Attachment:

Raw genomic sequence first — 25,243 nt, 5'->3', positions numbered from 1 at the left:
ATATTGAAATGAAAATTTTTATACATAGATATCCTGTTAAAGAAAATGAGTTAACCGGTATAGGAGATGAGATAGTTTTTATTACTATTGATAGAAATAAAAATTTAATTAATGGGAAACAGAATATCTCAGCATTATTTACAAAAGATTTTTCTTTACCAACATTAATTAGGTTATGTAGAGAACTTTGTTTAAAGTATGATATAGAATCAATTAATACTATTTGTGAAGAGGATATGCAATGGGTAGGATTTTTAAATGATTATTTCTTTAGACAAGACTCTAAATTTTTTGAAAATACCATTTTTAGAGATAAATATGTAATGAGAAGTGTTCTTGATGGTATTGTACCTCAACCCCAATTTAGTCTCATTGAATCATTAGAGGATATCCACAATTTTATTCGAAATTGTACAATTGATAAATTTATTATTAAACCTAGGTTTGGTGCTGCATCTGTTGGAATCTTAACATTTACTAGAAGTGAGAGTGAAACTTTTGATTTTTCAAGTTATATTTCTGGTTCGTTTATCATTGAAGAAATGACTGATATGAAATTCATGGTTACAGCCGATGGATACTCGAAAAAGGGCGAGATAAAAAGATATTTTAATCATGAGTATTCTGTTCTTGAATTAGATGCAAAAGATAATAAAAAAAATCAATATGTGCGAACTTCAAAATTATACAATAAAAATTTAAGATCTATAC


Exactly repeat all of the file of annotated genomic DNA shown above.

Raw genomic sequence first — 25,243 nt, 5'->3', positions numbered from 1 at the left:
ATATTGAAATGAAAATTTTTATACATAGATATCCTGTTAAAGAAAATGAGTTAACCGGTATAGGAGATGAGATAGTTTTTATTACTATTGATAGAAATAAAAATTTAATTAATGGGAAACAGAATATCTCAGCATTATTTACAAAAGATTTTTCTTTACCAACATTAATTAGGTTATGTAGAGAACTTTGTTTAAAGTATGATATAGAATCAATTAATACTATTTGTGAAGAGGATATGCAATGGGTAGGATTTTTAAATGATTATTTCTTTAGACAAGACTCTAAATTTTTTGAAAATACCATTTTTAGAGATAAATATGTAATGAGAAGTGTTCTTGATGGTATTGTACCTCAACCCCAATTTAGTCTCATTGAATCATTAGAGGATATCCACAATTTTATTCGAAATTGTACAATTGATAAATTTATTATTAAACCTAGGTTTGGTGCTGCATCTGTTGGAATCTTAACATTTACTAGAAGTGAGAGTGAAACTTTTGATTTTTCAAGTTATATTTCTGGTTCGTTTATCATTGAAGAAATGACTGATATGAAATTCATGGTTACAGCCGATGGATACTCGAAAAAGGGCGAGATAAAAAGATATTTTAATCATGAGTATTCTGTTCTTGAATTAGATGCAAAAGATAATAAAAAAAATCAATATGTGCGAACTTCAAAATTATACAATAAAAATTTAAGATCTATAC